the statewide level. The race for
a new sheriff that ensued was
ripe with competition and debate
on tough local issues including
gang and drug violence, an un-
acceptable homicide rate, county
jail woes, and gun rights. For the
grand finale, it was Pat Lunney,
a very experienced lawman and
administrator, versus Vern
Warnke, the down-to-earth,
hands-on retired Sheriff's ser-
geant. Warnke appeared to have
stronger support in the county's
rural areas and won the coveted
position to become the county's
top law enforcement official.
See Review, Page B4
B2 THURSDAY, JANUARY 1, 2015 THE TIMES
2014 A YEAR IN PICTURES
TIMES PHOTO BY JOHN MILLERDespite the struggling local economy and the need for community donations, the commu-
nity of Atwater pulled off one of its biggest Fourth of July celebrations in 2014 with a big
parade, party in the park and a grand finale fireworks demonstration at the Castle Com-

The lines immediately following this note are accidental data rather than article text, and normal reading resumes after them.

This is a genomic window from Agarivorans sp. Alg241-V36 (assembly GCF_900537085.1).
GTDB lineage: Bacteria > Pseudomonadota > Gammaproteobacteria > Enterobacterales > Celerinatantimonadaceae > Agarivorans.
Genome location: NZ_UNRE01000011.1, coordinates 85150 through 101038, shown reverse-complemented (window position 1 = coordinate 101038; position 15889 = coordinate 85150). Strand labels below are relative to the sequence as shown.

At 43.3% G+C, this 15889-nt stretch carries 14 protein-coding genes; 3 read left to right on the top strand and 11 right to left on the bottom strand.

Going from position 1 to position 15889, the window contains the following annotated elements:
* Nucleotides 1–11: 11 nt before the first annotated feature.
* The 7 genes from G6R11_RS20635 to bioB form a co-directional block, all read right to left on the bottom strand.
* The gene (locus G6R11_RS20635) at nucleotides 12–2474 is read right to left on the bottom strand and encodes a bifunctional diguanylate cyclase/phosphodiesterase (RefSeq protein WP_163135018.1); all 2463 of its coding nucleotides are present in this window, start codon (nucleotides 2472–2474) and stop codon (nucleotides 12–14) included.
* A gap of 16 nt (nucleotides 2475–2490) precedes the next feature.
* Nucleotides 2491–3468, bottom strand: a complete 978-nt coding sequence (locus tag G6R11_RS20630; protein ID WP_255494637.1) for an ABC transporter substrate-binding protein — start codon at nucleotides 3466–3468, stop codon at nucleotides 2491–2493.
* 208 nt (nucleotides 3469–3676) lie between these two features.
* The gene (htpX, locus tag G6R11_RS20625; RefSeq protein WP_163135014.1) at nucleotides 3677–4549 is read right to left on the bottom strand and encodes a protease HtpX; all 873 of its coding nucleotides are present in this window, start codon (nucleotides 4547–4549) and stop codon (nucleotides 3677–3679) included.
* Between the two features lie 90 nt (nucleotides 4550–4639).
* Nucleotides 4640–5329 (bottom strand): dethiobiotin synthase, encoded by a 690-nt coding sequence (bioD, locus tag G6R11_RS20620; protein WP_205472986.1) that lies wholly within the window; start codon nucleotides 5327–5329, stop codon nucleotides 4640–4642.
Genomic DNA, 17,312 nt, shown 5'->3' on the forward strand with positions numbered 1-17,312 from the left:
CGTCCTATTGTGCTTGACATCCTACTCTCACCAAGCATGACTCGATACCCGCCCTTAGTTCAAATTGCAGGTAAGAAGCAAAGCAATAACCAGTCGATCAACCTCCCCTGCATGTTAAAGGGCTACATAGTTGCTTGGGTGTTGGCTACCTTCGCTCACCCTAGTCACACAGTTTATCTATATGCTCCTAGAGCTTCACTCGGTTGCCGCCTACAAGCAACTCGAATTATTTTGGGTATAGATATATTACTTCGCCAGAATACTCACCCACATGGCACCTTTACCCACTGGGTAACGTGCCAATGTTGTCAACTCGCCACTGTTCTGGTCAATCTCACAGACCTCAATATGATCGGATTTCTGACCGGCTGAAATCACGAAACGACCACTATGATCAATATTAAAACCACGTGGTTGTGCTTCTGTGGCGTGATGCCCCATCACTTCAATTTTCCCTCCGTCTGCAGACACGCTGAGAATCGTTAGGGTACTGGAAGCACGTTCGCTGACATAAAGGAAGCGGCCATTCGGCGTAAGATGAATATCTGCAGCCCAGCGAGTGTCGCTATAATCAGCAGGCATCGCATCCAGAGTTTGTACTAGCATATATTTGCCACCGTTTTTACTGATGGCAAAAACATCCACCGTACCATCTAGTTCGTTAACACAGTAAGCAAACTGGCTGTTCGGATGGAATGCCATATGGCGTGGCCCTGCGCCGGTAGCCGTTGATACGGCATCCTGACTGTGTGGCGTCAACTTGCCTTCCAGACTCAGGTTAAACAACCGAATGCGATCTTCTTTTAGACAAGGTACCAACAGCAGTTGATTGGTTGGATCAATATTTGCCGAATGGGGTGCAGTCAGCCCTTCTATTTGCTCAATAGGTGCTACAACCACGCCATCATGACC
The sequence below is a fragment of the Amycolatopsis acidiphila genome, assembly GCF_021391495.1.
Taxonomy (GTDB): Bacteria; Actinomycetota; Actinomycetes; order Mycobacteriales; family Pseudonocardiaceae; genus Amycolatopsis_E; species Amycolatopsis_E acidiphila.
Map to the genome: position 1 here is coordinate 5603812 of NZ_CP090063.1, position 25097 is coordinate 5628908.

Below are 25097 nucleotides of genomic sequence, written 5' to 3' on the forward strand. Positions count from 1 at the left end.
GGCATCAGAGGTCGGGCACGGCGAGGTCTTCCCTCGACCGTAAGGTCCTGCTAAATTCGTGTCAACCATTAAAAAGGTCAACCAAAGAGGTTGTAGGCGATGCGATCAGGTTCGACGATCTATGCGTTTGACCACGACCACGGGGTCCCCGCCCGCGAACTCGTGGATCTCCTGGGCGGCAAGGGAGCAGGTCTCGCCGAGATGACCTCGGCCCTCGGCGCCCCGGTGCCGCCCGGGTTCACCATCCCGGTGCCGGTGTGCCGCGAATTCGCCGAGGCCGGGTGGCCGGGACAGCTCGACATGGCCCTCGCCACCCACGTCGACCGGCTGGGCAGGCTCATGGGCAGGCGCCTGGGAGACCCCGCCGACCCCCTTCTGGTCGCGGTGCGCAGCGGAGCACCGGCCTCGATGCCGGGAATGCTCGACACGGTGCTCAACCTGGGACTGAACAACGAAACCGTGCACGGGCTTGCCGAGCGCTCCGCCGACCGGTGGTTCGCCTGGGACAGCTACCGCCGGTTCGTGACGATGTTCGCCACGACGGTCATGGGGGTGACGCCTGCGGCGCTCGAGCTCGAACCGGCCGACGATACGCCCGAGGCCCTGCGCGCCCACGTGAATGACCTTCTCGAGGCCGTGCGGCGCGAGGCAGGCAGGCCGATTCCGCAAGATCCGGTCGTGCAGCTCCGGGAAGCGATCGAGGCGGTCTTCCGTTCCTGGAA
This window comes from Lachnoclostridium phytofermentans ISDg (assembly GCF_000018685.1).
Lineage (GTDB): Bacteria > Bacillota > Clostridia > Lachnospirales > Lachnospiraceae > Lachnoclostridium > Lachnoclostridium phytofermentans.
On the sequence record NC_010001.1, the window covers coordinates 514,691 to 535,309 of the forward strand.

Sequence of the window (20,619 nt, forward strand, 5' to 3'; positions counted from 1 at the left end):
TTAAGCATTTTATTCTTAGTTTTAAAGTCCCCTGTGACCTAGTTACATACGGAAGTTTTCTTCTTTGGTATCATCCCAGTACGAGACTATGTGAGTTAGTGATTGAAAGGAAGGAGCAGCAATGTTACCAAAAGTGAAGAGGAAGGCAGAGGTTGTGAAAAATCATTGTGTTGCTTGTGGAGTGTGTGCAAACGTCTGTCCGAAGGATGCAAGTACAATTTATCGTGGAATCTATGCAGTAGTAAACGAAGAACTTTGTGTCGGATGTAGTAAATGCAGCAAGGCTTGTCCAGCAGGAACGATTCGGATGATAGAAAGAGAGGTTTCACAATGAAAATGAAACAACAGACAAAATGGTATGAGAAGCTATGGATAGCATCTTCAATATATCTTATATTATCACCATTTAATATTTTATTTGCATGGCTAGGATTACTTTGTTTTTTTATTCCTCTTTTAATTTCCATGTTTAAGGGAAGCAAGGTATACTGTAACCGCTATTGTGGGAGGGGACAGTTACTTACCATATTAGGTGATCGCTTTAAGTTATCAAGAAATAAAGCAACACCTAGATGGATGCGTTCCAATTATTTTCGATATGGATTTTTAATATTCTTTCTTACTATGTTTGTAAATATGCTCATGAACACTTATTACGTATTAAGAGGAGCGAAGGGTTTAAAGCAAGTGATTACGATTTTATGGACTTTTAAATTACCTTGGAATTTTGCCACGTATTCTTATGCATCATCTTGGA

merce Center and Airport.
TIMES PHOTO BY LYNDA BROMMAGEA riveting dance performance in August by students
of MCOE with disabilities. Morgan Boyle with cere-
bral palsy, center stage, brought tears to the eyes of
TIMES PHOTO BY JOHN MILLERLe Grand hosted its 86th annual Community Day during the Memorial Day week-
end of late May. The theme was 'History Tells the Story,' celebrating 100 years of
Freedom from the beginning of WWI in 1914 to present day.
TIMES PHOTO BY LYNDA BROMMAGEA happy baby is snuggled in a blanket during the
Breast Feeding Lactation Graduation in August.
TIMES PHOTO BY JOHN MILLERThis wild action shot was taken at the bull riding demonstra-
tion during the Merced Couinty Fair in June.
HILMAR TIMES PHOTO BY STEWART SCHULZEHilmar native Dave Ramos and his mighty machine takes off under a cloudy sky during the 14th annual Hilmar Tractor Pull in July.
TIMES PHOTO BY LYNDA BROMMAGEJules Comeyne, a Vietnam War veteran, volunteered
his time showing visitors into the famed B-52 at the
Castle Air Museum during the month of May.
of the city's
with a cake
in the form
TIMES PHOTOBY JONATHANWHITAKER
SEE MORE PHOTOS ON B3
THURSDAY, JANUARY 1, 2015 B3THE TIMES
SEE YOURAD HERE
2014 A YEAR IN PICTURES